JUNEAU — A second drug arrest means a felony under a sweeping rewrite of anti-crime legislation headed to a vote of the Alaska Senate on Monday.
On Sunday afternoon, members of the Alaska Senate Finance Committee introduced and advanced Senate’s version of House Bill 49, an omnibus criminal justice law that rolls back significant parts of Senate Bill 91, the controversial 2016 criminal justice reform law.
“It’s a very positive thing. I’m hopeful that this passes on the Senate floor, that the House concurs and that the governor signs it into law,” said Deputy Attorney General John Skidmore about the changes.
HB 49 passed the House 24-14 on Wednesday and faces a vote of the full Senate after being strengthened in the hands of senators who have spent much of the legislative session vetting its pieces.
Draft fiscal notes accompanying the legislation suggest it will cost at least $40 million per year to implement and result in the reopening of the state prison in Palmer, which closed after SB 91 became law.
Passed in 2016, Senate Bill 91 changed many aspects of the state’s criminal justice system in an effort to shrink Alaska’s prison population and cut prison costs. Critics say it has contributed to a surge in crime, and lawmakers have acted on that criticism.
Gov. Mike Dunleavy proposed four major anti-crime bills at the start of the legislative session: Three were designed to roll back components of SB 91, and the fourth was designed to create new sex crime laws. HB 49 includes parts of all of the governor’s bills, ideas from the House, and suggestions from the Senate.
Some of the biggest changes brought by HB 49 involve criminal sentencing. The Senate’s version of the bill increases jail terms for most misdemeanors and all felonies except first-time C felonies, the least-serious felonies.
When it comes to simple possession of illegal drugs, HB 49 would make a second drugs arrest a felony. The House version of HB 49 needed a third arrest to warrant a felony. Either would be a significant increase in punishment from current law.
“Our current law says that a person convicted of possession is always a misdemeanor,” Skidmore told lawmakers.
Under Senate Bill 91, most nonviolent crimes, such as drugs possession, became subject to lower penalties under the idea that those criminals needed treatment, not prison.
“That’s not actually the way that it’s worked out,” Skidmore said.
State officials testified last week in the House Finance Committee that there are waitlists for most treatment beds and for the evaluation process that’s needed to get access to treatment.
In addition, Skidmore said, the state found that property crime accelerated under the SB 91 system because criminals who might have been arrested for drugs possession were instead free to steal items to feed their addiction.
That increase in crime led to calls for tougher sentences, though not everyone in the Legislature agrees that is an effective solution.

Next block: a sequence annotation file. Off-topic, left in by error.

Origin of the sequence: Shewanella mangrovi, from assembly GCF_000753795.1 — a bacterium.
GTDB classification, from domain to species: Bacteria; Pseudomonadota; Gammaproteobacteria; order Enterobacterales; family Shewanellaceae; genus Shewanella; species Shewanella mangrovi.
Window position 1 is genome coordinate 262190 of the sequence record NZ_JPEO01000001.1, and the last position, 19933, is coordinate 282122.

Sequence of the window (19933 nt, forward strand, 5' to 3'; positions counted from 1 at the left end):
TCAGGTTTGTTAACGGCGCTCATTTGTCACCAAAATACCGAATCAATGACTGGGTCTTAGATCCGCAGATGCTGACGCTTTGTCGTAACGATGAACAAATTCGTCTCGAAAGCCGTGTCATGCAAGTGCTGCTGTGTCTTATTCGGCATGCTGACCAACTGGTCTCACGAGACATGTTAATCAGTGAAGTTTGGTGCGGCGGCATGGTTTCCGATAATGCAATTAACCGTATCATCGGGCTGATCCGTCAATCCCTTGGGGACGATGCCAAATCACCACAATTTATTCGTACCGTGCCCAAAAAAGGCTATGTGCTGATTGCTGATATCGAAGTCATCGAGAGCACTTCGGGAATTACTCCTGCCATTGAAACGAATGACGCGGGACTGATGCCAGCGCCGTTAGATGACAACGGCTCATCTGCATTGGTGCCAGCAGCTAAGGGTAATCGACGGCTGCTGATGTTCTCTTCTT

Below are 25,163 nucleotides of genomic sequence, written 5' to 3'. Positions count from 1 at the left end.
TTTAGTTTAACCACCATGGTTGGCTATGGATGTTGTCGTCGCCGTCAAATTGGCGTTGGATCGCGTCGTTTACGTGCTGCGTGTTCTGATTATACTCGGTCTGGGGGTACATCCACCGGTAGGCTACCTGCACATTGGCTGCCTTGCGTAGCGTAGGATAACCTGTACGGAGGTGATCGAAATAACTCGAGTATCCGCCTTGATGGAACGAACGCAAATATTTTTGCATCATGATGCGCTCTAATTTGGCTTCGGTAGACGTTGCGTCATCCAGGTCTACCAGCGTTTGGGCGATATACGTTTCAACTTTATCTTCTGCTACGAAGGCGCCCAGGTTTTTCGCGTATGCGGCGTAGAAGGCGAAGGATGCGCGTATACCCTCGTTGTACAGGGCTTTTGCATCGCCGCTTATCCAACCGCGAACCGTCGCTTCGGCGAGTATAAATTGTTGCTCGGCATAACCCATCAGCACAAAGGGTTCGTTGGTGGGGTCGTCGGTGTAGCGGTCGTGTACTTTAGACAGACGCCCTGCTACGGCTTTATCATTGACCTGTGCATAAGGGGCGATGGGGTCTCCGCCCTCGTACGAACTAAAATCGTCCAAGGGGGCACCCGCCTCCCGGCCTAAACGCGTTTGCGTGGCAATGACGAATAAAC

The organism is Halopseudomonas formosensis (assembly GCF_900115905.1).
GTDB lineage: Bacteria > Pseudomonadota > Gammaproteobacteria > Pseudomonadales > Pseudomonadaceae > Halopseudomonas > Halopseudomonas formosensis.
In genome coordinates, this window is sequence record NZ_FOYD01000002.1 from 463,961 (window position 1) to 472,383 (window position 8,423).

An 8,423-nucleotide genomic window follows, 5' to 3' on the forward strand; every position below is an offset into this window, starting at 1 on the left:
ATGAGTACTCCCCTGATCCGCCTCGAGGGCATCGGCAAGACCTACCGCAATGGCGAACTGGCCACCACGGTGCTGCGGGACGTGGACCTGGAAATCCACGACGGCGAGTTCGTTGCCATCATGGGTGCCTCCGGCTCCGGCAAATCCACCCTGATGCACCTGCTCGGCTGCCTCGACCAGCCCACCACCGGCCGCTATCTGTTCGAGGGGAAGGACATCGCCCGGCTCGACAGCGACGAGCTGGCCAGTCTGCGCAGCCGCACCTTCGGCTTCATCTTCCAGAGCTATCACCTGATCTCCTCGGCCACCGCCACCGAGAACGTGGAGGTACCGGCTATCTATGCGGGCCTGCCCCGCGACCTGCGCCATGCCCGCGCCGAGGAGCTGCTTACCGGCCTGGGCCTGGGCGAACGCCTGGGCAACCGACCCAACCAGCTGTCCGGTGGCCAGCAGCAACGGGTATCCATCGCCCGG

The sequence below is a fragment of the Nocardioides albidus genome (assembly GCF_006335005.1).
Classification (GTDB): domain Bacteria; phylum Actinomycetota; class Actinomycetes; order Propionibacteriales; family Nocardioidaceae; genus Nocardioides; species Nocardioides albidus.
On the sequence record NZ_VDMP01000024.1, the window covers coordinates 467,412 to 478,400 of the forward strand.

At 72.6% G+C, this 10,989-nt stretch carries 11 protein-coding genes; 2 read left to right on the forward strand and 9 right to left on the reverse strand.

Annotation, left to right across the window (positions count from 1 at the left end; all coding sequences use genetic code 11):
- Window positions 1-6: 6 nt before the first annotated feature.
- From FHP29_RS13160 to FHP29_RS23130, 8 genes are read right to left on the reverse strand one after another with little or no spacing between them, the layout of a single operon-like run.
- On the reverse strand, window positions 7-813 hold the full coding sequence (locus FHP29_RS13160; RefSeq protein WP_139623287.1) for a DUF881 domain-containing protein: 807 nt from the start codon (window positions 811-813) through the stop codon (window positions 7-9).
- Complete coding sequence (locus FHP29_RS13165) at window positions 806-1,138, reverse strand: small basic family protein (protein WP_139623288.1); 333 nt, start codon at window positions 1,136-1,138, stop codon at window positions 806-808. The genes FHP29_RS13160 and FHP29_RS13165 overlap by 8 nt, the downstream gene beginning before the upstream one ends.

“What I can say is what I’ve consistently heard from the public: The problem is not the laws,” said House Judiciary Chairman Matt Claman, D-Anchorage, on Sunday.
“What the administration doesn’t say and what Mr. Skidmore doesn’t say is that if you want to stop … the cycles that he’s describing, you need more police on the street and you need more prosecutors and you need more public defenders,” Claman said.
Though Claman did not appear in the Senate Finance Committee, lawmakers modified an original draft that would have made first-time drugs possession a felony. Sen. Bill Wielechowski, D-Anchorage, introduced the amendment to make the second arrest a felony instead.
It was accepted with unanimous consent by all members of the committee.
“I just don’t want to put somebody in a hole they can never get out of,” said Sen. Click Bishop, R-Fairbanks, in accepting the amendment.
Not everyone was happy with that decision.
“This amendment weakened this bill! Everyone knows drug crimes are driving car theft, burglary, property crimes, violence and so much more,” wrote Sen. Lora Reinbold, R-Eagle River, in a Facebook post declaring her disappointment with Wielechowski’s amendment.
The Senate’s version of HB 49 is expected to pass the Senate by a wide margin on Monday. That leaves the House to decide whether it will accept or reject the Senate’s changes. On Friday, House Rules Chairman Chuck Kopp, R-Anchorage, warned that if the House rejects those changes, requiring negotiations on a compromise, lawmakers might not finish the session on time.
The leaders of the coalition House majority did not immediately respond to a question seeing comment from a spokesman, and Senate Majority Leader Mia Costello, R-Anchorage, said she had heard no comment either.
Claman said he could not speak on behalf of the majority leadership, but House lawmakers had been explicitly promised by Gov. Mike Dunleavy that he would support the version of the bill that came out of the House.
“The governor and his staff have not followed through on their pledge,” Claman said. “It’s pretty hard to reward somebody who by all appearances is not negotiating in good faith.”